A few weeks ago I took Oliver on a hike to Sanctuary Woods.
There’s a rhythm of habitual practice to the way I go about my life. I used to be worried about developing habits, I didn’t want to be so predictable. I wanted to be as wild and untamed as I felt inside. I wanted to follow the whims of my demanding temperament.
But I’ve learned that I throw myself into predictable chaos to protect myself from the reality of my vulnerability. Only what if every day was a choice to move forward? Regardless of what yesterday left undone? What if every moment was an opportunity to practice acceptance for who you are – right now?
Spending time on these trails reminds me to look closely. To pay attention. And when Oliver is with me, the conversation is light, he notices things I can’t even see until I take off all my preconceptions and put my cheek to the ground to see the magic he sees.
He looks for the adventure and when he happens upon it, he partakes. Like a feast for your soul, he dives in. There’s no waiting to be invited to the table of wonder when you’re a child – you just leap. And I love that about them. I love living that all over again on each adventure. It rips me from my routine. It takes me from my head to my heart and it keeps me here.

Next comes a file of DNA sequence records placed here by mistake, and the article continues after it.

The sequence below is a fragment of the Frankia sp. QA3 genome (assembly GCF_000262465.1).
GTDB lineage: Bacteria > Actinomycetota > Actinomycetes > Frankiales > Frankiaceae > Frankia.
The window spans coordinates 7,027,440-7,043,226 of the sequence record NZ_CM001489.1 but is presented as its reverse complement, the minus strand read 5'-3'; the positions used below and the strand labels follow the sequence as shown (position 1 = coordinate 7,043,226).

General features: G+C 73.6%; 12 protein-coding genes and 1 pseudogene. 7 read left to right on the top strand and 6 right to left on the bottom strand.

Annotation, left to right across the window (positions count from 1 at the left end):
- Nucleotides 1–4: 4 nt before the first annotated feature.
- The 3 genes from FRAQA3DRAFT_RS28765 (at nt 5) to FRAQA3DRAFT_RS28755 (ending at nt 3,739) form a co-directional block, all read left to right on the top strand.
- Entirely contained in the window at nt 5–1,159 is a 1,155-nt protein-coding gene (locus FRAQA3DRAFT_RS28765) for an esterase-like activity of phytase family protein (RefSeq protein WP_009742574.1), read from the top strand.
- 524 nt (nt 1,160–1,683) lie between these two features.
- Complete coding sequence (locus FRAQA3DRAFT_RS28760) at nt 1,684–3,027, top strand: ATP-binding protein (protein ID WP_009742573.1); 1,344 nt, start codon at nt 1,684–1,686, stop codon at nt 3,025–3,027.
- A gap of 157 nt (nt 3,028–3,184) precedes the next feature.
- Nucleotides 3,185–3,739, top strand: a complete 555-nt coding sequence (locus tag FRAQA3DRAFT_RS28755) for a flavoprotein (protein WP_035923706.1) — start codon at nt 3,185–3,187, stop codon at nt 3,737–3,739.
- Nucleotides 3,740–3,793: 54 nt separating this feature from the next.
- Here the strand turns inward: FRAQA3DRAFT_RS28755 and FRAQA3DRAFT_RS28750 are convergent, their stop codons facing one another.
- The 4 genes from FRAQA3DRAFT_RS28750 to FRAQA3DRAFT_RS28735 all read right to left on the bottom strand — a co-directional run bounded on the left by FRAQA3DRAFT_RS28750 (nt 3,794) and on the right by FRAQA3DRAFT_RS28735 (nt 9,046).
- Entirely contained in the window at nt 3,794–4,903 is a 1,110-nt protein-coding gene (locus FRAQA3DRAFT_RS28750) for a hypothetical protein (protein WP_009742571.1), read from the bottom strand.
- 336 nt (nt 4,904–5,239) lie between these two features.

I take a lot of photos, an overwhelming amount of memories to store and keep. I’m often reluctant to snap because I feel the weight of the responsibility to take them from the lens to the page and in all of those photos are snap-shots of my feet. I’ve been keeping track of the movement of our family for years. I’ve had a camera attached to my hand since I was fifteen, and the only place I turn it on me is down, towards the ground. Where I can prove I’m there. Where I can see that the ground is still there, where I’m planted firmly beneath the moments I keep.
And the legacy of proof I’ve collected that I’m still here, still standing; Well, it keeps me moving one step forward, one at a time. Leaving old ideas, habits, and routines behind that no longer serve me well. Leaving footprints but still collecting theirs.